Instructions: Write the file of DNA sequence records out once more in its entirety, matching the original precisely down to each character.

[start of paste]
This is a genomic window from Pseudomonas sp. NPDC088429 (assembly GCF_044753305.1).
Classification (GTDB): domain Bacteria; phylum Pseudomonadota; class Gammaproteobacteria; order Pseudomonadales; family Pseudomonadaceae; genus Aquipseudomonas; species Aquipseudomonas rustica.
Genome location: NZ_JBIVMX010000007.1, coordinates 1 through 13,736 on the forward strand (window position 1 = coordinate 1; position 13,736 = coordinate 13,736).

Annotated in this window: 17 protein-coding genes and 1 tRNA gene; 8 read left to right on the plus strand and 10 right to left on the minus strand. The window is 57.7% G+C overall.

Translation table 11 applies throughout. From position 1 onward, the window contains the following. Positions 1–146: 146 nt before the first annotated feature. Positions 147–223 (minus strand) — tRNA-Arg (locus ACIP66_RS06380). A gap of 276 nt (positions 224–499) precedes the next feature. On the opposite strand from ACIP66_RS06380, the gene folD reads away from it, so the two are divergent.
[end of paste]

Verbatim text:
This is a genomic window from Pseudomonas sp. NPDC088429 (assembly GCF_044753305.1).
Classification (GTDB): domain Bacteria; phylum Pseudomonadota; class Gammaproteobacteria; order Pseudomonadales; family Pseudomonadaceae; genus Aquipseudomonas; species Aquipseudomonas rustica.
Genome location: NZ_JBIVMX010000007.1, coordinates 1 through 13,736 on the forward strand (window position 1 = coordinate 1; position 13,736 = coordinate 13,736).

Annotated in this window: 17 protein-coding genes and 1 tRNA gene; 8 read left to right on the plus strand and 10 right to left on the minus strand. The window is 57.7% G+C overall.

Translation table 11 applies throughout. From position 1 onward, the window contains the following. Positions 1–146: 146 nt before the first annotated feature. Positions 147–223 (minus strand) — tRNA-Arg (locus ACIP66_RS06380). A gap of 276 nt (positions 224–499) precedes the next feature. On the opposite strand from ACIP66_RS06380, the gene folD reads away from it, so the two are divergent.